“Maybe I should call Darrin?” I suggested, referring to the general counsel of Fortinbras.

Linn shook her head. “No need. They decided it’s not material. The SEC didn’t notice it, and the next exam won’t be for a couple of years.”

“Aren’t they trying to figure it out?”

Linn said she didn’t know. She suspected that Darrin had other problems to deal with.

“Mina Meinl,” I said. Saying the name out loud gave me goosebumps.

“The great mystery,” Linn said.

We had to talk about recruiting. I made a few general remarks about process and goals, and she nodded as she checked the messages on her phone, but in fact my mind was just as preoccupied as hers.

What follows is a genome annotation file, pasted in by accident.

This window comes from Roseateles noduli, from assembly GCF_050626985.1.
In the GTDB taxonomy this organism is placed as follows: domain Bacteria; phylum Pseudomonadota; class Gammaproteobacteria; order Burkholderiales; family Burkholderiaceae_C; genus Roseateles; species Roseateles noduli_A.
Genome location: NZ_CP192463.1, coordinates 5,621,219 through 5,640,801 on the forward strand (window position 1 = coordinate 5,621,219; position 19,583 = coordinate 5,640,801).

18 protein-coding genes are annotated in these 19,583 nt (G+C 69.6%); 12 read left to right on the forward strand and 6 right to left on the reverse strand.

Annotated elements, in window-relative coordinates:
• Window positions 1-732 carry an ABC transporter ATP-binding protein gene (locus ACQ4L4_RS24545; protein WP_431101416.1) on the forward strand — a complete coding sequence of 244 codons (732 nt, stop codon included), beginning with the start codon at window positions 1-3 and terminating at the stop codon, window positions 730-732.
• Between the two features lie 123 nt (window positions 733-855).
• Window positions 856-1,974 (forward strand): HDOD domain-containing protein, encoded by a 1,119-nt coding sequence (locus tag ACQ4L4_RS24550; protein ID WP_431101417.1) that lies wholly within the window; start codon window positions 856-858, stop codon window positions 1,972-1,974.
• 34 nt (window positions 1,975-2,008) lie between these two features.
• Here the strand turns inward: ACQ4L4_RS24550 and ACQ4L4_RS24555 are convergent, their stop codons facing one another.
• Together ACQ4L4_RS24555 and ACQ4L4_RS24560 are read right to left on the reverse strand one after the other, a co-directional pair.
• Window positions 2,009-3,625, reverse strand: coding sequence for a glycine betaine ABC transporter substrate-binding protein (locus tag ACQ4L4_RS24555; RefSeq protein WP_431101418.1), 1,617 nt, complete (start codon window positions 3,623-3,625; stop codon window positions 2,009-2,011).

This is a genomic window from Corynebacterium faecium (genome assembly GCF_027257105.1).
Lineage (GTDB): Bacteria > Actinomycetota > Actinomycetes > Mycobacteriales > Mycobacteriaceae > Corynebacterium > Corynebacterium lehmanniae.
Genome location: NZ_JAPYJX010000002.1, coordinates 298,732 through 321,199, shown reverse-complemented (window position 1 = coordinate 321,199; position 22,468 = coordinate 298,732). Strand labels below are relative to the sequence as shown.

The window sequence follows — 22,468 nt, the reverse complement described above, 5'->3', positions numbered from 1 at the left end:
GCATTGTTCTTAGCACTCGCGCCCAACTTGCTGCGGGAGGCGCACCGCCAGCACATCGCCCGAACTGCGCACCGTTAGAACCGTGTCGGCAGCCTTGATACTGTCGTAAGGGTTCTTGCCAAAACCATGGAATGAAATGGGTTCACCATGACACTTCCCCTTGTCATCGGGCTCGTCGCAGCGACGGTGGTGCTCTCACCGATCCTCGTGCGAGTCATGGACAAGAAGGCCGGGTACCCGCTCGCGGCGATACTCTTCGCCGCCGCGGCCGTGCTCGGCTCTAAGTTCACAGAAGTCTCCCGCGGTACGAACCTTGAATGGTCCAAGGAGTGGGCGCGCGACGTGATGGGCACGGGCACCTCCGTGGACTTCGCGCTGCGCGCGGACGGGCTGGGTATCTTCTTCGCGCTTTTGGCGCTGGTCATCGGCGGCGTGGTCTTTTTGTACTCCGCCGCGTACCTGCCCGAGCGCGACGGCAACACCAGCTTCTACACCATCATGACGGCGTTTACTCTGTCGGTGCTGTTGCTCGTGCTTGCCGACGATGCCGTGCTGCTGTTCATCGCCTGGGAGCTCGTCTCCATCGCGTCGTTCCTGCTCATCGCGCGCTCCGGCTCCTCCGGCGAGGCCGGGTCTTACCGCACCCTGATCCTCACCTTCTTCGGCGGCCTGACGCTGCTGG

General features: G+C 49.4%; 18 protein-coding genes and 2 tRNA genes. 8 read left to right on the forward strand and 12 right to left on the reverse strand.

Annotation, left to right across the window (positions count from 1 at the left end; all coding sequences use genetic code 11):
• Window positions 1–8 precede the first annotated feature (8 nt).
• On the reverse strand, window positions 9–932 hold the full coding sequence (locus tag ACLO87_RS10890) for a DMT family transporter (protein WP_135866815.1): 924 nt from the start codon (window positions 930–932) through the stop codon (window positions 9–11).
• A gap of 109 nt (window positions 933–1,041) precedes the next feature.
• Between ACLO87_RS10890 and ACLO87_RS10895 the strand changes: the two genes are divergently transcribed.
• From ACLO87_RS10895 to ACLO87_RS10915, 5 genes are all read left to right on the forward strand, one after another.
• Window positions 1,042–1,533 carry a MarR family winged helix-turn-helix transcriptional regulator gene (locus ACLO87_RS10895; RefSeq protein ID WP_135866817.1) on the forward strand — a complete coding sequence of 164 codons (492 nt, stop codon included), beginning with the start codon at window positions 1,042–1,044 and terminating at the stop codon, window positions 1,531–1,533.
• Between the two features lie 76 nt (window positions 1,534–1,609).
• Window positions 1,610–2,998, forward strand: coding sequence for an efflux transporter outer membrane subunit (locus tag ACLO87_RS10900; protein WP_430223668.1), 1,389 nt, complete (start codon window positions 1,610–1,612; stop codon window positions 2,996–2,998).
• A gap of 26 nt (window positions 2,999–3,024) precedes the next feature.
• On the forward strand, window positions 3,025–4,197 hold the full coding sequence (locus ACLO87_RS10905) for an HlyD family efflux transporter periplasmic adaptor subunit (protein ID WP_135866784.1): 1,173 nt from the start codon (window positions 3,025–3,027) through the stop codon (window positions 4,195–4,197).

A lot had changed. I had a new set of responsibilities, giving me a sense of purpose. We would be hiring a lot of new people, which was a large commitment of resources. And for the people we’d be hiring, it would be life-changing. It was important to make sure the new hires fit in our culture and wanted to do what we had in mind for them. The entire firm depended on its people, and I would be a major contributing factor to the future of the firm.

Looking back, I can see that something else was already growing in me. A seed had been planted and had already taken root. Soon it would sprawl across my mind like fast-growing kudzu, dominating all other foliage with its tangled, smothering vines.

Mina Meinl. The great mystery indeed.

Next: In Which the Narrator Begins to Realize His Deputy Could Destroy His Life-Changing Plans

Need to catch up? Check out Excerpt #5: In Which the Narrator Hears the Name That Will Forever Alter His Future. Or start at the beginning.

Can’t wait to read the whole thing? A full version of The Promotion is available on Amazon.com in paperback and Kindle versions.